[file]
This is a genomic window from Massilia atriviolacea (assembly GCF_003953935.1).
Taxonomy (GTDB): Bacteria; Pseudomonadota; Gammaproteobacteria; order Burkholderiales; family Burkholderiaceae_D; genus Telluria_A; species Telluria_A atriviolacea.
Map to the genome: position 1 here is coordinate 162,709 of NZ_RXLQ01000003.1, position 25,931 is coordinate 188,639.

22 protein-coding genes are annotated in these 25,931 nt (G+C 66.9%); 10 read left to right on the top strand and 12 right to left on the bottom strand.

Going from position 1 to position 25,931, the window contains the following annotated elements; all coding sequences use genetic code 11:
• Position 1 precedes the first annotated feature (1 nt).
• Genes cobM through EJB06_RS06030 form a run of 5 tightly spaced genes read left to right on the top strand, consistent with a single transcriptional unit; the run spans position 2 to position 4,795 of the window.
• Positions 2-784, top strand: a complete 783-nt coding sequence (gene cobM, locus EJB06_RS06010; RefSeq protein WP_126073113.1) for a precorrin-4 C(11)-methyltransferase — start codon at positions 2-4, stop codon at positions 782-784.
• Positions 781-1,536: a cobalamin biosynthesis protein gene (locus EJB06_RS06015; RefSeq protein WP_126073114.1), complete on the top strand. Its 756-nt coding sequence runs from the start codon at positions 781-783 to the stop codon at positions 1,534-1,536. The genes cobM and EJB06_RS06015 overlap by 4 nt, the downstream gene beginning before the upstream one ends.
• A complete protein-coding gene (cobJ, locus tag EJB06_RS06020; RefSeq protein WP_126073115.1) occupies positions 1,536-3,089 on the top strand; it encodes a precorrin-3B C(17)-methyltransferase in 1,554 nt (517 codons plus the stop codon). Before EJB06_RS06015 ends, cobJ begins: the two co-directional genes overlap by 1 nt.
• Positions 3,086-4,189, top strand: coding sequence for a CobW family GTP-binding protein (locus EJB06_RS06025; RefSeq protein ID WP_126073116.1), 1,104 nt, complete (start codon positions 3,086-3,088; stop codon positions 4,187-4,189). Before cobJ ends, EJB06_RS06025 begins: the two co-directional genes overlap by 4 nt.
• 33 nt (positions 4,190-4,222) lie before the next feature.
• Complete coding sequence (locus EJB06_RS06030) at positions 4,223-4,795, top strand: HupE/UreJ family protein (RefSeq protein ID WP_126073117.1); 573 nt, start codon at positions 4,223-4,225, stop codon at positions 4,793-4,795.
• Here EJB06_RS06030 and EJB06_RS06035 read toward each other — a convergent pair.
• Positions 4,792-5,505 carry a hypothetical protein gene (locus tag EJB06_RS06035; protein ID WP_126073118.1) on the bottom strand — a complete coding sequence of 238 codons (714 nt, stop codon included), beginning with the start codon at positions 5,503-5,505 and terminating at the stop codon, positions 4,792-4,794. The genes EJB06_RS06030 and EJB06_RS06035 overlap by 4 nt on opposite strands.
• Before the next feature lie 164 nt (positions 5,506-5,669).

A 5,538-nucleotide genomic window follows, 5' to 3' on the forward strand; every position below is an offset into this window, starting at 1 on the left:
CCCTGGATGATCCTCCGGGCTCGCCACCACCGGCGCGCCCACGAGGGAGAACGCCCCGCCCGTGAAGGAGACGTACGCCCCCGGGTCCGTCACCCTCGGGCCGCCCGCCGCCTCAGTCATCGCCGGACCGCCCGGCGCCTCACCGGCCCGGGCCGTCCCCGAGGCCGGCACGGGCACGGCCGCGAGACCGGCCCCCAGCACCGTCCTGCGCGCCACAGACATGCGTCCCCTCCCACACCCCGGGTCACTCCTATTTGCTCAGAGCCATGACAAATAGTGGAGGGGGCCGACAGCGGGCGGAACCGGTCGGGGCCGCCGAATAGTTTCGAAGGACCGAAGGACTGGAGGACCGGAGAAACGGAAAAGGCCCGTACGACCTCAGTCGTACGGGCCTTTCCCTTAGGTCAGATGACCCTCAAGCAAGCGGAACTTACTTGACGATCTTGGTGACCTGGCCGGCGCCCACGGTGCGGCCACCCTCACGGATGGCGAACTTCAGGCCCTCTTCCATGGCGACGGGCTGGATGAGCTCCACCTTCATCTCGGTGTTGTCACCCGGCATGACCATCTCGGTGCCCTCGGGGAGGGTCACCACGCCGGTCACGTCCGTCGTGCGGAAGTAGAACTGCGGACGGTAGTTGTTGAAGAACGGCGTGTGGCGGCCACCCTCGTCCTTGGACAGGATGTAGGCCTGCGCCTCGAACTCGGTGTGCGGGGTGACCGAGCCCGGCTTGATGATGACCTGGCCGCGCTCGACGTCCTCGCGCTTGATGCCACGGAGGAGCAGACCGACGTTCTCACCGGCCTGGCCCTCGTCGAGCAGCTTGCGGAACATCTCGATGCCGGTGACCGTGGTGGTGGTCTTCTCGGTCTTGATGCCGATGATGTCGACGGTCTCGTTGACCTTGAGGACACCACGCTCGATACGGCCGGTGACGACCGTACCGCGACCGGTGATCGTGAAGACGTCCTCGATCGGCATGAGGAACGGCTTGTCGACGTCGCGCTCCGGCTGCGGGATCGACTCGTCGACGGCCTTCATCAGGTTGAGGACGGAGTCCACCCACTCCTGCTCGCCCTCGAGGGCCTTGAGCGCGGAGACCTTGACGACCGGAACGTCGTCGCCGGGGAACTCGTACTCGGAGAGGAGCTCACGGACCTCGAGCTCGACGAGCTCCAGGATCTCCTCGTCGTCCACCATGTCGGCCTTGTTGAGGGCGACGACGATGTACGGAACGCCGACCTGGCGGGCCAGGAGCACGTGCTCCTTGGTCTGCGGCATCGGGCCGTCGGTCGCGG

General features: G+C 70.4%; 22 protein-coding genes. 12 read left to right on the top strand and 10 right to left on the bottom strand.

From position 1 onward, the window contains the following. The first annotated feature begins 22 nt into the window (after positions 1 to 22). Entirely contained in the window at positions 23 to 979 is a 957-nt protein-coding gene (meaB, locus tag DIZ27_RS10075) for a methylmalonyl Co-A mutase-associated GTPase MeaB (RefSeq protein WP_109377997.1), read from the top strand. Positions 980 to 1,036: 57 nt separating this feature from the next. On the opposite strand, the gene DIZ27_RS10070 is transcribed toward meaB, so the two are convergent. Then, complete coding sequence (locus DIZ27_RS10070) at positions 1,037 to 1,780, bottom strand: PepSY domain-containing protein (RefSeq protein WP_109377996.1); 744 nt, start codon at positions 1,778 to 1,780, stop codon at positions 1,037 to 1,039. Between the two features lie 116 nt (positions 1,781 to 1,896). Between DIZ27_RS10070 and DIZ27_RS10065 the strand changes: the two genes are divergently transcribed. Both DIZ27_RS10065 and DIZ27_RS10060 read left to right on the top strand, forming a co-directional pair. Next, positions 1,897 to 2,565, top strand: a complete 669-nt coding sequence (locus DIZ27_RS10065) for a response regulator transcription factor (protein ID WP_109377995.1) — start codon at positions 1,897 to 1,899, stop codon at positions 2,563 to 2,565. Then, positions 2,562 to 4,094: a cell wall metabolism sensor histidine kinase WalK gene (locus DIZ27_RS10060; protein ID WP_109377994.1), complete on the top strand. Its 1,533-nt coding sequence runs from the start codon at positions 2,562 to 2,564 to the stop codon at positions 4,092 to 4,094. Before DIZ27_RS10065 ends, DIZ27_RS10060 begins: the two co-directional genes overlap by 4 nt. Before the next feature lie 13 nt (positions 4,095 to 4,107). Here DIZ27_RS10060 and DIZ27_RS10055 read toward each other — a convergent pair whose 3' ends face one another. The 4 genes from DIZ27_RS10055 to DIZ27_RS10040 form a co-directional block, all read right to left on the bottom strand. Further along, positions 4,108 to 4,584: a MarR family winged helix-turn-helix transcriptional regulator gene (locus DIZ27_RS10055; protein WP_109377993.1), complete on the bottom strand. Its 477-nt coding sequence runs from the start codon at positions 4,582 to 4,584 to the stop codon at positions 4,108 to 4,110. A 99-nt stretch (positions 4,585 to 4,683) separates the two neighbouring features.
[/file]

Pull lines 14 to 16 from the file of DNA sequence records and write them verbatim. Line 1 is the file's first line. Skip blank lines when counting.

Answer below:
• Here EJB06_RS06030 and EJB06_RS06035 read toward each other — a convergent pair.
• Positions 4,792-5,505 carry a hypothetical protein gene (locus tag EJB06_RS06035; protein ID WP_126073118.1) on the bottom strand — a complete coding sequence of 238 codons (714 nt, stop codon included), beginning with the start codon at positions 5,503-5,505 and terminating at the stop codon, positions 4,792-4,794. The genes EJB06_RS06030 and EJB06_RS06035 overlap by 4 nt on opposite strands.
• Before the next feature lie 164 nt (positions 5,506-5,669).